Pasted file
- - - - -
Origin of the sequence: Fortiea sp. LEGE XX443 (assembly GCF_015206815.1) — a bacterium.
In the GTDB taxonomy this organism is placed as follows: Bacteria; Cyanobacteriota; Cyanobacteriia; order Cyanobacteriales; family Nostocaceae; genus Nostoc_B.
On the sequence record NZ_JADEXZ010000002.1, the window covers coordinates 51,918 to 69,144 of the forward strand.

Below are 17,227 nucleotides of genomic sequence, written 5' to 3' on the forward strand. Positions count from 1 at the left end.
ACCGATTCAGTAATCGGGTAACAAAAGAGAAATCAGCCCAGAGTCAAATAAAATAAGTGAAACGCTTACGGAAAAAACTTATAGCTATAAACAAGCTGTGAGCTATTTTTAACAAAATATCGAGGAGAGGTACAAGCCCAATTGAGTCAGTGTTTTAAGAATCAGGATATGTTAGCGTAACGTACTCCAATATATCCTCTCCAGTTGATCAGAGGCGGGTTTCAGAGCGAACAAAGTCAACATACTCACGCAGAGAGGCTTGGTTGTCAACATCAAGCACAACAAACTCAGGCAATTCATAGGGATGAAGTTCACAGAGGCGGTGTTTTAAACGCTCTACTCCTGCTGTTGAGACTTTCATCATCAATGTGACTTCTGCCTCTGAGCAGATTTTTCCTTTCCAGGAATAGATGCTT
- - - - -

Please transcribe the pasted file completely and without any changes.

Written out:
Origin of the sequence: Fortiea sp. LEGE XX443 (assembly GCF_015206815.1) — a bacterium.
In the GTDB taxonomy this organism is placed as follows: Bacteria; Cyanobacteriota; Cyanobacteriia; order Cyanobacteriales; family Nostocaceae; genus Nostoc_B.
On the sequence record NZ_JADEXZ010000002.1, the window covers coordinates 51,918 to 69,144 of the forward strand.

Below are 17,227 nucleotides of genomic sequence, written 5' to 3' on the forward strand. Positions count from 1 at the left end.
ACCGATTCAGTAATCGGGTAACAAAAGAGAAATCAGCCCAGAGTCAAATAAAATAAGTGAAACGCTTACGGAAAAAACTTATAGCTATAAACAAGCTGTGAGCTATTTTTAACAAAATATCGAGGAGAGGTACAAGCCCAATTGAGTCAGTGTTTTAAGAATCAGGATATGTTAGCGTAACGTACTCCAATATATCCTCTCCAGTTGATCAGAGGCGGGTTTCAGAGCGAACAAAGTCAACATACTCACGCAGAGAGGCTTGGTTGTCAACATCAAGCACAACAAACTCAGGCAATTCATAGGGATGAAGTTCACAGAGGCGGTGTTTTAAACGCTCTACTCCTGCTGTTGAGACTTTCATCATCAATGTGACTTCTGCCTCTGAGCAGATTTTTCCTTTCCAGGAATAGATGCTT